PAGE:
Defrauded students would have their loans forgiven; new rules would also bar mandatory arbitration clauses
In what could lead to a stunning victory for students defrauded by mercernary and predatory “for-profit” colleges, the U.S. Department of Education has released proposed rules that would forgive student loans in situations where colleges committed fraud and other misconduct. There has been a wave of lawsuits and judgments recently where so-called “fraudster colleges” are beginning to be held accountable for their improper and illegal conduct in forcing sudents into crippling student loan debt, often via deceptive manipulations, outrageous missed-class and missed-exam fees, and false promises of post-graduate employment success via wildly distorted alumni job rates.
“We won’t sit idly by while dodgy schools leave students with piles of debt and taxpayers holding the bag,” DOE Secretary John B. King Jr. said in a statement. “All students who are defrauded deserve an efficient, transparent and fair path to the relief they are owed, and the schools should be held responsible for their actions.”
The proposed new regulations would allow groupwide loan discharges for students who experience college misconduct. Colleges would also have to pay penalties if they are found to “engage in misconduct or exhibit signs of financial risk.” Further, schools that are financially risky or whose students repeatedly have bad outcomes on their loans would have to clearly and specifically share that information with current and prospective students, bringing these shady financial dealing fully into public view.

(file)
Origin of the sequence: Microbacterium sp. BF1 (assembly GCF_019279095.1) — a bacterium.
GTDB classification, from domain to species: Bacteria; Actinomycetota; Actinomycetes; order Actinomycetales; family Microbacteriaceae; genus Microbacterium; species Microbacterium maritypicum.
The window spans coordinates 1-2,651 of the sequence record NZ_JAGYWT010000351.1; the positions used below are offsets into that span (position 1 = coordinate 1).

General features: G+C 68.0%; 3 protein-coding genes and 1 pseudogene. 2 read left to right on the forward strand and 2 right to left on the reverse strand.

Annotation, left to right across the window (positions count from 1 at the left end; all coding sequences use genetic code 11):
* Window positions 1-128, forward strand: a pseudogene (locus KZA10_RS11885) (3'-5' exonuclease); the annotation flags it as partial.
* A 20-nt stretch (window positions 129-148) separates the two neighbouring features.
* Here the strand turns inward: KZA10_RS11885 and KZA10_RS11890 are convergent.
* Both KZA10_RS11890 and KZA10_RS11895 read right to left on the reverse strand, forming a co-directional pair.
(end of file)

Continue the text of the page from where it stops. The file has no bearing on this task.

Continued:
Finally, schools would be banned from using the pernicious and widespread contract arbitration clauses that prevent students from holding schools accountable in court for their illegal and predatory actions, forcing any such attempts into private arbitration where students’ rights are sharply curtailed. The Department of Education noted that for-profit colleges routinely place such lawsuit-banning clauses in enrollment agreements and financing contracts, and these agreements generally include “gag clauses” that seek to prevent students from speaking publicly about the wrongs committed.
Education Fraud Attorneys at Lieff Cabraser
Successful whistleblower lawsuits under the False Claims Act have led to significant recoveries for students and for the government. Lieff Cabraser obtained a record whistleblower settlement against the University of Phoenix in a case that charged that Phoenix had violated the Higher Education Act by providing improper incentive pay to its recruiters. High student loan default rates not only result in wasted federal funds, but the students who receive these loans and then default are burdened for years with tremendous debt without the benefit of a college degree.
In other lawsuits, schools have been sued for practices geared to arbitrarily increasing student fees, including penalty fees for missed classes and schedules designed to make course completion so difficult that many students are forced to retake and re-pay for credits. Still other schools have faced lawsuits for inflating course costs and for wildly exaggerating graduate placement rates and thus degree value.
If you have experienced these or other issues relating to improper or predatory conduct by a college or other school, we welcome the opportunity to speak with you about your case. The information you provide will also help us in holding schools accountable for their misconduct. There is no cost or obligation for our review of your case, and all information you provide will be held in strict confidence.